The New York Times has a magnificent profile of British neurosurgeon Henry Marsh that figures out how to be a rash however altruistic take a gander at the doctor now acclaimed for his collection of memoirs Do No Harm.
It takes after Marsh as he works with associates in Albania and describes both his work and individual style. It is composed by the Norwegian author Karl Ove Knausgård and peruses like downbeat gonzo news-casting that hits some flawless notes along the way.
Could Marsh, this splendid neurosurgeon, be disturbed by a steady need to point out himself? Weren’t his uncommon qualities, so clear to everybody around him, altered safely in his own picture of himself?
I considered what he said the prior night, about keeping the wolf from the entryway. I had thought he implied something enormous. In any case, maybe, despite what might be expected, it was something little?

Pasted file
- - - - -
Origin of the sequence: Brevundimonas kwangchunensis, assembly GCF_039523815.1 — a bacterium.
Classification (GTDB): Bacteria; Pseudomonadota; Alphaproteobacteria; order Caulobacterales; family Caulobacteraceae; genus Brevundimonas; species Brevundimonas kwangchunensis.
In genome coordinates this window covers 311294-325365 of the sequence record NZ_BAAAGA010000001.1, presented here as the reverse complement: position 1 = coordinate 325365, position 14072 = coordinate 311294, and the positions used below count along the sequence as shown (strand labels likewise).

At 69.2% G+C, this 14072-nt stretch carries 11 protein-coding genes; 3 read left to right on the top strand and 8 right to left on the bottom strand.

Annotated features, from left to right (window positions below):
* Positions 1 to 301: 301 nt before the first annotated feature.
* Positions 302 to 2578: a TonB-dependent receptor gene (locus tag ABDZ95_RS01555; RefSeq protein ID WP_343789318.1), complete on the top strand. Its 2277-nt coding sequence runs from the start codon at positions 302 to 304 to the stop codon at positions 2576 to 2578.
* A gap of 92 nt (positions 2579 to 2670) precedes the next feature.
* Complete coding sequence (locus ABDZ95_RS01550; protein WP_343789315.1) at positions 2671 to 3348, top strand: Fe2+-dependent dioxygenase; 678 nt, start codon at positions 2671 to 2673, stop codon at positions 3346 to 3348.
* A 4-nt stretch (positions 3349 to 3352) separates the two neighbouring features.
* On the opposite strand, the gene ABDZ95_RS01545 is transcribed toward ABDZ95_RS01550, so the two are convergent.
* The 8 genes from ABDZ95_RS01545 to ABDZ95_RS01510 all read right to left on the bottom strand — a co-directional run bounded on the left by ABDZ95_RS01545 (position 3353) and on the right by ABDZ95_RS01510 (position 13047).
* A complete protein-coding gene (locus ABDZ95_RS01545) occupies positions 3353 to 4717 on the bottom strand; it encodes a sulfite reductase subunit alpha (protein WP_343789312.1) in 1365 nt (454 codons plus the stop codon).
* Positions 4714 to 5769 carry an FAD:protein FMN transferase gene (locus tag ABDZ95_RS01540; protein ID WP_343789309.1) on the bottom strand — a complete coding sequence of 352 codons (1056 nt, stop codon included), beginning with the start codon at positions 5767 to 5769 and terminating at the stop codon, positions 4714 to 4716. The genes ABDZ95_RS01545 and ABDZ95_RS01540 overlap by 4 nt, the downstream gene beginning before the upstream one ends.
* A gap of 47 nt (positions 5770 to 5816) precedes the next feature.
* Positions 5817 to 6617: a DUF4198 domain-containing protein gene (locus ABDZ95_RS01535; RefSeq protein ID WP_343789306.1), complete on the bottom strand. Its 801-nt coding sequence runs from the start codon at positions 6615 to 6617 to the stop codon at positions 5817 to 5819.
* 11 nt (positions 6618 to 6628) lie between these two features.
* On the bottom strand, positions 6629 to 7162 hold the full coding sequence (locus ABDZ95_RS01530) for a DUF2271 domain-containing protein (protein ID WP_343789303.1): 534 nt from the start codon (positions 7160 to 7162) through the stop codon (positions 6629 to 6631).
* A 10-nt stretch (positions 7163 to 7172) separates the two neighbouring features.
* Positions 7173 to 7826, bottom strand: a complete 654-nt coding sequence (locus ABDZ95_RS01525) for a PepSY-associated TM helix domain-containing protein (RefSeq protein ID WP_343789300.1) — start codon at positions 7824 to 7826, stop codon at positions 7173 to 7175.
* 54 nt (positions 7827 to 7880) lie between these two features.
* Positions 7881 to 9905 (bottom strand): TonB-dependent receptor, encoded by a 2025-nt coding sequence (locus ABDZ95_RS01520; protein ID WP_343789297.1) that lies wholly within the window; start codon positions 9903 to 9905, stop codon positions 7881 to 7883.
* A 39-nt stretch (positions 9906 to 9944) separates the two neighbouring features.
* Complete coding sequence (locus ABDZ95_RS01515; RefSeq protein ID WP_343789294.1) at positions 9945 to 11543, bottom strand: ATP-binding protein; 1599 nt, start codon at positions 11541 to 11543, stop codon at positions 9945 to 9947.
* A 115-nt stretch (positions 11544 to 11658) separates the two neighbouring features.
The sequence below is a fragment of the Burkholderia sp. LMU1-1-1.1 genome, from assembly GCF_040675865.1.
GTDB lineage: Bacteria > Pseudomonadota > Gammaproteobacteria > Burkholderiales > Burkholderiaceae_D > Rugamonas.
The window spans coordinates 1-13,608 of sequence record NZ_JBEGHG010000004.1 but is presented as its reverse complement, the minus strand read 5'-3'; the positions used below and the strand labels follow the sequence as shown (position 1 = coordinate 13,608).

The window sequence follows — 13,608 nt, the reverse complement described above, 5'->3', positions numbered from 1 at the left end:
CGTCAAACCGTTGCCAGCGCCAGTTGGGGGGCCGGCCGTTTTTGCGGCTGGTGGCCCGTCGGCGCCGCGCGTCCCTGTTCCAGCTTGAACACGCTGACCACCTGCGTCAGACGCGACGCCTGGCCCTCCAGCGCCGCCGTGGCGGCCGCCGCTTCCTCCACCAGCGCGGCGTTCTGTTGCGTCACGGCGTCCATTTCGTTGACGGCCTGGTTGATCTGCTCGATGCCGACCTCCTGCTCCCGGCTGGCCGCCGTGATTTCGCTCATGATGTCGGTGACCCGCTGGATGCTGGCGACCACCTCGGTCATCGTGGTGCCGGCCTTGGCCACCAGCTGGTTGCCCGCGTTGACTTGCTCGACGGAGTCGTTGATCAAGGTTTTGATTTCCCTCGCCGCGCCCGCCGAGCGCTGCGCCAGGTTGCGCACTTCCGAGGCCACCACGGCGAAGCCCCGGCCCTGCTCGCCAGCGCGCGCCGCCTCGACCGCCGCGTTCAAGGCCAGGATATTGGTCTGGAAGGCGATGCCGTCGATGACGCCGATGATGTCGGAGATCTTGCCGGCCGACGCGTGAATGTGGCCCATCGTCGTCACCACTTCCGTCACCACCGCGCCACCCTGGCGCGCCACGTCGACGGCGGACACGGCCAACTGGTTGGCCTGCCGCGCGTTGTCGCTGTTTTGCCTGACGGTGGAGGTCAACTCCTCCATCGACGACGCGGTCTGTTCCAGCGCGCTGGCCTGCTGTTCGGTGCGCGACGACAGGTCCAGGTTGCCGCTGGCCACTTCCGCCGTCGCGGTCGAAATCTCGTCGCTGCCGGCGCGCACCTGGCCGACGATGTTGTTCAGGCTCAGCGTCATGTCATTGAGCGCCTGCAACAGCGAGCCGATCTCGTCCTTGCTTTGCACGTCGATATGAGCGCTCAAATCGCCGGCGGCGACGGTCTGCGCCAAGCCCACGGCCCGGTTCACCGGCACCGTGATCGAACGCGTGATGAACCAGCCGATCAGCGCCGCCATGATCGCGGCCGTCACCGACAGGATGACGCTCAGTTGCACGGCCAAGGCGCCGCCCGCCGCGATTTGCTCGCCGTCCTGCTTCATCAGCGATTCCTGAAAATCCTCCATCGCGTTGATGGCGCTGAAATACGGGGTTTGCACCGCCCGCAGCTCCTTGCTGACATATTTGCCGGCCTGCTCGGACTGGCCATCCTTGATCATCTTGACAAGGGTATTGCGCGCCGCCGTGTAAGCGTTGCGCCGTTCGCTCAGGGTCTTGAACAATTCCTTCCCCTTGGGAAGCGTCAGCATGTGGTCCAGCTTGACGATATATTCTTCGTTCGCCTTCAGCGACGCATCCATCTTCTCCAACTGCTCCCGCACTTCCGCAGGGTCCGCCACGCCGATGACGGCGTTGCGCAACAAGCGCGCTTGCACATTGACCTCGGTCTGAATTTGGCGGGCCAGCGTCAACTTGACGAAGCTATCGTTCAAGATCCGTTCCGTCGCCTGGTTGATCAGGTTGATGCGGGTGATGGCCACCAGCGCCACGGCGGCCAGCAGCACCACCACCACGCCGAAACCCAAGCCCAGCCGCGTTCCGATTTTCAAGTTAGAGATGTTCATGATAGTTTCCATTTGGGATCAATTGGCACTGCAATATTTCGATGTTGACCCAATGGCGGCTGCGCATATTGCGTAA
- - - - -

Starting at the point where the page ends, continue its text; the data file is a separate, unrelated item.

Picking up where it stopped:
I took a gander at him, there toward the end of the table, situated at the spot of honor, his solid fingers distractedly holding the stem of his wineglass as he talked, the round displays in his round, lined face, the energetic eyes, which, when he quit talking, turned distressed.
I would likewise prescribe a meeting with Marsh in the current week’s version of BBC Hardtalk where he extends past his perspectives on cerebrum surgery to talk about medicinal services as a rule. Definitely justified even despite a tune in.
Link to NYT article ‘The Terrible Beauty of Brain Surgery’Link to stream / podcast of BBC interview.